The life we lead is informed by the gestures and intentions we do and have. I ask myself what judgment –that is, what is the meaning– of how and why I do things, and how the things I say and do have an impact on my own soul and that of others. The perspective of the author is the Byzantine Liturgy but if one looks a little deeper into the Latin similar gestures are present but often neglected. Catholicism, East and West, is an embodied faith. Consider what the Lord did with the 12, with the 72, and how He engaged and loved them. What was seen with Jesus is now passed into the Church. But sometimes we have neglected the body ethic to our detriment. It does not have to be THAT way. We can attend to how we use our bodies to worship the Lord, to pray, to contemplate holy things, and to act as witnesses to the Good News revealed to us.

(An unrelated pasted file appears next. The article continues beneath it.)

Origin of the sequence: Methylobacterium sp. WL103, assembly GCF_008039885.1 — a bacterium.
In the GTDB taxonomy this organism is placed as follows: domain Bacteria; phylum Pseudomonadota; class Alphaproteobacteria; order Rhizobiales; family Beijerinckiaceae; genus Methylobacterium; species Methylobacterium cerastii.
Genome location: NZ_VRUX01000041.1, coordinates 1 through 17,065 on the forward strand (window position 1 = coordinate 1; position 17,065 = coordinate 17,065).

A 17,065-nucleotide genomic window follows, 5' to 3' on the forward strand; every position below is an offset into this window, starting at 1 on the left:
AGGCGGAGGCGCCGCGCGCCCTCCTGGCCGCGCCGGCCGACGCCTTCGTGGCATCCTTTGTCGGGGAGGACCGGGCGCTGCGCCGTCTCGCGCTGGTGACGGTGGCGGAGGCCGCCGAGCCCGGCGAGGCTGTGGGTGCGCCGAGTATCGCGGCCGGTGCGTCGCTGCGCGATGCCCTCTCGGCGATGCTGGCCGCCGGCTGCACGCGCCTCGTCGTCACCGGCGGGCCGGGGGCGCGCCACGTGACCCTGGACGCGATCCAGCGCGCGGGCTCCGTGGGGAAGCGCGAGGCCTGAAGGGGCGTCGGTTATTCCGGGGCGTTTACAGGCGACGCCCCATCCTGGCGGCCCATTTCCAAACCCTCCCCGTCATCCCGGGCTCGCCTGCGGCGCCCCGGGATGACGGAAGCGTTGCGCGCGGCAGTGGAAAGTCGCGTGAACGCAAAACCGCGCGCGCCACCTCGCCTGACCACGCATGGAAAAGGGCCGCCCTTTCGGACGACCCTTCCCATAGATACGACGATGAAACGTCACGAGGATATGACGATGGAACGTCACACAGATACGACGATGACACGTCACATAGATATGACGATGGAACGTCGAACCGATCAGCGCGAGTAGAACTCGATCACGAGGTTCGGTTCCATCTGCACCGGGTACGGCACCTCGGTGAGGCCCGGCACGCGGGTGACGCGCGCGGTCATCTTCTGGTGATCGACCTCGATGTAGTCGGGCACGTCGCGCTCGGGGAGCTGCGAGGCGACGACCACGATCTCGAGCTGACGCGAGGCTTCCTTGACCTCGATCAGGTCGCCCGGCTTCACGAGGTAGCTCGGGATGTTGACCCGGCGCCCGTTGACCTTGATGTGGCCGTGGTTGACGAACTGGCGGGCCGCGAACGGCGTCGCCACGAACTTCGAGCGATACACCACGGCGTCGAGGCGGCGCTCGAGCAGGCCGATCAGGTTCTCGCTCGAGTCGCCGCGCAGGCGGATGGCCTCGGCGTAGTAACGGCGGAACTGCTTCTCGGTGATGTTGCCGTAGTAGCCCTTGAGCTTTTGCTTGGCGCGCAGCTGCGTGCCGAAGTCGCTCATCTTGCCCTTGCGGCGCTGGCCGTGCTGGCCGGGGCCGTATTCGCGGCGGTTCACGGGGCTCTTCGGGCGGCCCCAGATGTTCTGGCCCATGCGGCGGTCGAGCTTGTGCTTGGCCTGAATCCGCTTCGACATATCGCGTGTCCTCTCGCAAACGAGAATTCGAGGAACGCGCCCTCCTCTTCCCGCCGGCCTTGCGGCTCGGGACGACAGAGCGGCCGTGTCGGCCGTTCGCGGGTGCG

“How do we make our life a work of art? One of the important benefits of liturgical prayer and the rituals that accompany it is that it teaches us how to meet each moment with our best intention, and to approach our daily life as an arena of spiritual practice. By focusing on the quality of our presence at Divine Liturgy, for example, by consciously entering into the ritual movements that accompany the prayer — the sign of the cross, the reverence, the kissing of the icon — our presence during this time becomes choreographed. There is nothing artificial in this, but rather it is a means of creating beauty. Our body is responding to the mystery that is before us, and this in turn conditions us to pay attention to our movements outside liturgy, in the various rhythms of daily life. If we are conscious and mindful of God’s presence throughout the day, life can increasingly become a work of art, one that honors the dignity of our humanity.” (NS)